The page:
Several Anglican bishops from Africa, Asia, Latin America and the Pacific said Monday that they no longer recognize Archbishop of Canterbury Justin Welby as their leader, deepening a rift within the global Anglican Communion over gay marriage.
Some bishops who belong to the Global South Fellowship of Anglican Churches said they no longer consider Welby to be the spiritual head of the global communion and do not regard the Church of England, which Welby heads, as the “mother church” of Anglicanism.
Earlier this month the Church of England’s national assembly, the General Synod, voted to let priests bless same-sex couples, while maintaining a ban on clergy conducting gay weddings. Same-sex civil marriage has been legal in Britain for almost a decade.
The synod’s decision was a compromise measure that came after years of wrangling about the church’s stance on homosexuality. Welby said he wouldn’t personally bless any same-sex couples because it’s his job to unify the 85 million members of the global Anglican Communion.
The dissenting bishops said the Church of England had “departed from the historic faith” and the synod’s decision ran “contrary to the faith and order of the orthodox provinces in the communion.”
The primates said they were “no longer able to recognize” Welby “as the ‘first among equals’ Leader of the global Communion.” The statement was signed by the Global South Fellowship’s chair, South Sudan Archbishop Justin Badi, and the archbishops of Chile, the Indian Ocean, Congo, Myanmar, Bangladesh, Uganda, Sudan, Alexandria and Melanesia.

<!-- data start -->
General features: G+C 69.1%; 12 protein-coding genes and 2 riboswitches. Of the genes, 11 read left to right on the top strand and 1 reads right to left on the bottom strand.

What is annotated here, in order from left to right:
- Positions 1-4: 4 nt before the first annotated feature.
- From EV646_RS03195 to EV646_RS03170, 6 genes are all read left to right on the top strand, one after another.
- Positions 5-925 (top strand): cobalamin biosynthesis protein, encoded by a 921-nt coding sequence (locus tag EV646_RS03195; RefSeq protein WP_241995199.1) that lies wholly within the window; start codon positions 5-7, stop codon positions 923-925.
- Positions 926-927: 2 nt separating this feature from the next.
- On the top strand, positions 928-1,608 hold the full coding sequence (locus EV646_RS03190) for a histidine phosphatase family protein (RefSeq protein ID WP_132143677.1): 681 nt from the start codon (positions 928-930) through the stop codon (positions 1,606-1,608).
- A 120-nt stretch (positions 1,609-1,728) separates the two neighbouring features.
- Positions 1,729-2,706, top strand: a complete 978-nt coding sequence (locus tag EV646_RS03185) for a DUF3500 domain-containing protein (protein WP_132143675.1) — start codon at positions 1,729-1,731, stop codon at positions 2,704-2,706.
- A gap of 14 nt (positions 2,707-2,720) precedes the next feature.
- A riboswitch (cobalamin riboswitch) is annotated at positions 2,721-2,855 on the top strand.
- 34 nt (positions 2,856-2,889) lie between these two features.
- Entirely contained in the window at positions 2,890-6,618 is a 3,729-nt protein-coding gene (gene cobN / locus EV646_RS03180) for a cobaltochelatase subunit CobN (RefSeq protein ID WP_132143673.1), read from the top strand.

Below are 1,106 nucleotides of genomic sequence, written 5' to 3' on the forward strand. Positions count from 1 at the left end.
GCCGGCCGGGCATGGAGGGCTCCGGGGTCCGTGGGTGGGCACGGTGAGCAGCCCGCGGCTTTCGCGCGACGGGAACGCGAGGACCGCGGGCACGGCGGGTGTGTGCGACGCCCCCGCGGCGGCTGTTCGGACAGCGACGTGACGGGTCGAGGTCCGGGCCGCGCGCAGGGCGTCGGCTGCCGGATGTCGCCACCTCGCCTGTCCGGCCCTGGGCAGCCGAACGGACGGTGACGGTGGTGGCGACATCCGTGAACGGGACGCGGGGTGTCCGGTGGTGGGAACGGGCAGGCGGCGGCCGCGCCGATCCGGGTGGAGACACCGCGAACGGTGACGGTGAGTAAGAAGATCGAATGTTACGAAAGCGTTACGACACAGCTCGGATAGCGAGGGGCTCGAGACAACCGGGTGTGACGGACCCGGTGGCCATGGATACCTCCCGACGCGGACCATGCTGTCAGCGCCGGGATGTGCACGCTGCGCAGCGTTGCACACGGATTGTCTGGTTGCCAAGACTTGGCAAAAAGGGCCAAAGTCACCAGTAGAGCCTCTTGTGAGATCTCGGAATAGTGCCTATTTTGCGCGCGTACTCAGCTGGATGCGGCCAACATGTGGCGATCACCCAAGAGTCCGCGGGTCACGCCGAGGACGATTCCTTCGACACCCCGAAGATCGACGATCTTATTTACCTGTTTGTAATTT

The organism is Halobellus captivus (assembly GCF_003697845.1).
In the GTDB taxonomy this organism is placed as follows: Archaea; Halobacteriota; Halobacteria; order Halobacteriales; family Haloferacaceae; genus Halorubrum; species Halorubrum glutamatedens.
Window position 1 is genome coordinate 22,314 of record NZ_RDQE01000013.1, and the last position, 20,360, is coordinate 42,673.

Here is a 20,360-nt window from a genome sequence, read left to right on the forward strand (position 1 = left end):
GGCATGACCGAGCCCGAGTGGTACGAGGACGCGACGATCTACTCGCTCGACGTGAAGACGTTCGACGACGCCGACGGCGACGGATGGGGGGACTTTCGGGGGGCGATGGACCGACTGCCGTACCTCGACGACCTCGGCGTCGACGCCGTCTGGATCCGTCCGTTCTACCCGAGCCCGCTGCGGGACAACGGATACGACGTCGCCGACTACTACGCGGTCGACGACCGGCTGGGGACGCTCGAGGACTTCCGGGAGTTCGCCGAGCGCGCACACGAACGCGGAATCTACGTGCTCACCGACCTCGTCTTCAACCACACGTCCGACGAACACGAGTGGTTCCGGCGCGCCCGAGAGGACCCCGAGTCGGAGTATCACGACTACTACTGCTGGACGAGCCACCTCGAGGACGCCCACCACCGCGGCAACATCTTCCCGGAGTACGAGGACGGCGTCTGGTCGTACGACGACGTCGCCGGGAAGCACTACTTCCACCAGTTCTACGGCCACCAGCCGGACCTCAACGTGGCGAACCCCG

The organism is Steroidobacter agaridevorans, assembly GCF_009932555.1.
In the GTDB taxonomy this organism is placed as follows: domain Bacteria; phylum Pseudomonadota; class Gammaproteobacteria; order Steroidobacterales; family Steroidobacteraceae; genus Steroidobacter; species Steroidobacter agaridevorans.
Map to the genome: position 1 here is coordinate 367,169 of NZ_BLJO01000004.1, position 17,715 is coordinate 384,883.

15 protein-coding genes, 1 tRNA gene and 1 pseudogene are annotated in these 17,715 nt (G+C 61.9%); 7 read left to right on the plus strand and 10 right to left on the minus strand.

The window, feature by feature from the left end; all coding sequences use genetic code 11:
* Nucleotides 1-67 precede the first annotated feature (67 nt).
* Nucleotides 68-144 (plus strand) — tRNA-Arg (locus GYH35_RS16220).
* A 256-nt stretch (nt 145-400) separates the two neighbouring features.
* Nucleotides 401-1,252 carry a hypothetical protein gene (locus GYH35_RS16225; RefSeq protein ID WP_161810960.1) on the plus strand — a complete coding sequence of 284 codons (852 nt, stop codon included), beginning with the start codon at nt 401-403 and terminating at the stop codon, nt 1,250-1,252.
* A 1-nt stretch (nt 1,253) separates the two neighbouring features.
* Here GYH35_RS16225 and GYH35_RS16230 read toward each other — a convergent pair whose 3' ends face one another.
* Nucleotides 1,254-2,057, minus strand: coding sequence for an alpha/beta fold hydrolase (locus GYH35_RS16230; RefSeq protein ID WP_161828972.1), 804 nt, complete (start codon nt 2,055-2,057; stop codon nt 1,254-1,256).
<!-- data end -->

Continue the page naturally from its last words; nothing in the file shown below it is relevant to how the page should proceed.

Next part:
The bishops represent about a quarter of the 42 member churches of the Anglican Communion.
The move brings a schism in the communion closer, but it’s not clear what happens next.
Welby’s Lambeth Palace office said in a statement that “no changes to the formal structures of the Anglican Communion can be made unless they are agreed upon by the Instruments of Communion.”
“The deep disagreements that exist across the Anglican Communion on sexuality and marriage are not new,” the statement said. But, it added: “In a world of conflict, suffering and uncertainty, we must remember that more unites us than divides us.”